First I received a post from one of the blogs I follow:  Writing Through Life by Amber Lea Starfire. Titled Blogtalk: A Writer's Attitude  this post discussed the same issue I have been struggling with:  should all the writing I do that is not "creative" count as part of my writing life.  Ms. Starfire says yes! Her advice has encouraged me to pay more attention to all the writing I do thoughout my days and make sure that I work to craft everything I write with attention and care.
  Then I found a link to a beautiful video created by David Shiyang Liu that is based on a lecture by Ira Glass: Ira Glass on Storytelling.  Glass discussed the dilemma that a beginner in any field faces: that the craft she produces cannot come close to her aspirations.  Instead, the beginner artist must persevere in spite of the disparity between her ability and the ideal to which she aspires. While not technically a beginner in the writing field, like most writers I know, I do suffer from writer-doubt.  So it was good to hear encouragement - once again - about not letting imperfections stifle my writing.  While I know all this, sometimes I need to be reminded.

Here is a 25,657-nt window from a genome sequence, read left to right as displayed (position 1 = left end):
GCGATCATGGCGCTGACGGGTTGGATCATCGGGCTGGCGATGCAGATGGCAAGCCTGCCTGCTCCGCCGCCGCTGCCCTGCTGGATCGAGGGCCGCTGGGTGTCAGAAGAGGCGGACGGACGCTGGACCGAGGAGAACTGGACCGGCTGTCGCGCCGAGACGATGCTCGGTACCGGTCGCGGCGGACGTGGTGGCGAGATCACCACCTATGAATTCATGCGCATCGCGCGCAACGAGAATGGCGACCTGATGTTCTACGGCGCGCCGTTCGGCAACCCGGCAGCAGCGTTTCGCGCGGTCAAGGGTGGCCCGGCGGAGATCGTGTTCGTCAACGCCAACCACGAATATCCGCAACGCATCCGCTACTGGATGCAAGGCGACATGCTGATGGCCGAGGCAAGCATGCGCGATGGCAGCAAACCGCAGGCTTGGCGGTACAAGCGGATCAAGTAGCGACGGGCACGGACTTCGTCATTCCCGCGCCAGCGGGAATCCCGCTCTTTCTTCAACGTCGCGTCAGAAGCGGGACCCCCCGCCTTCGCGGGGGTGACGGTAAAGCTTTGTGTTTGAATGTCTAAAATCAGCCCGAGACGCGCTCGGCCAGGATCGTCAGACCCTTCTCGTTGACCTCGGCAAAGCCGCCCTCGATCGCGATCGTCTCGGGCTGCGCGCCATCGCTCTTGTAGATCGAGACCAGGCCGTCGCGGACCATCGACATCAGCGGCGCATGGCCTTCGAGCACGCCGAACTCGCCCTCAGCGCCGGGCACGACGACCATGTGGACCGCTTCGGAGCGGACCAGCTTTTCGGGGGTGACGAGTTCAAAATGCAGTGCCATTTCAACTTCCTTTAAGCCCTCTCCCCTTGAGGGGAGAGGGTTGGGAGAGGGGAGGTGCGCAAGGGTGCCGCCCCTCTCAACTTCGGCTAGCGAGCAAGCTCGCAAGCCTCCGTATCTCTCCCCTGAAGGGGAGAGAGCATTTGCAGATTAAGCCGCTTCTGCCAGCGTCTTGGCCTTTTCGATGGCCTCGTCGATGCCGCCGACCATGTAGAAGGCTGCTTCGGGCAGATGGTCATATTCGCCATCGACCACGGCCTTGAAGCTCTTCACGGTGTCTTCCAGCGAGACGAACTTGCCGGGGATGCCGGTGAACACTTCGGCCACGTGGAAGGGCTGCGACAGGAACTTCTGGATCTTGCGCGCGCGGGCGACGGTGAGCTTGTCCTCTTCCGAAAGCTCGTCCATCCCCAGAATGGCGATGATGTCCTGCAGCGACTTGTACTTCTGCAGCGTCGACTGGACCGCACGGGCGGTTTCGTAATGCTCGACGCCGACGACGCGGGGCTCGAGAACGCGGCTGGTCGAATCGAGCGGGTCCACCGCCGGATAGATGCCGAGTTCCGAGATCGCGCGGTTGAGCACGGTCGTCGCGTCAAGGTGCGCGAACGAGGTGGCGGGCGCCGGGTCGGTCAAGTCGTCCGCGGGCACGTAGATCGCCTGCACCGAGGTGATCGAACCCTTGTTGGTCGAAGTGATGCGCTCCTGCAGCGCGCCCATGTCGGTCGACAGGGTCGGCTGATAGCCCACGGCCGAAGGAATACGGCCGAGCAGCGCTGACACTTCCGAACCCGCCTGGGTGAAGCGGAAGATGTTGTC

And the final piece to the puzzle came together when a friend shared an article on Facebook:  The Art of Being Still by Silas House published in the Opinion Pages.  In this article, House offered advice on learning to cultivate what he calls a stillness of mind that would enable me to go through the day observing the world from a writer's point of view.  By doing this, writers can consider themselves as writing everyday even when not physically putting words to paper.  While it would be tempting to take advantage of this technique to the exclusion of actual writing, I decided to try it that very day.  While driving to a friend's house, I practiced my stillness of mind.  During that 30 minute drive, I thought about several new ideas for a memoir piece I've started including some inspired on the weather I contemplated that day.  

I also got the idea for this blog post.  So happy birthday to me.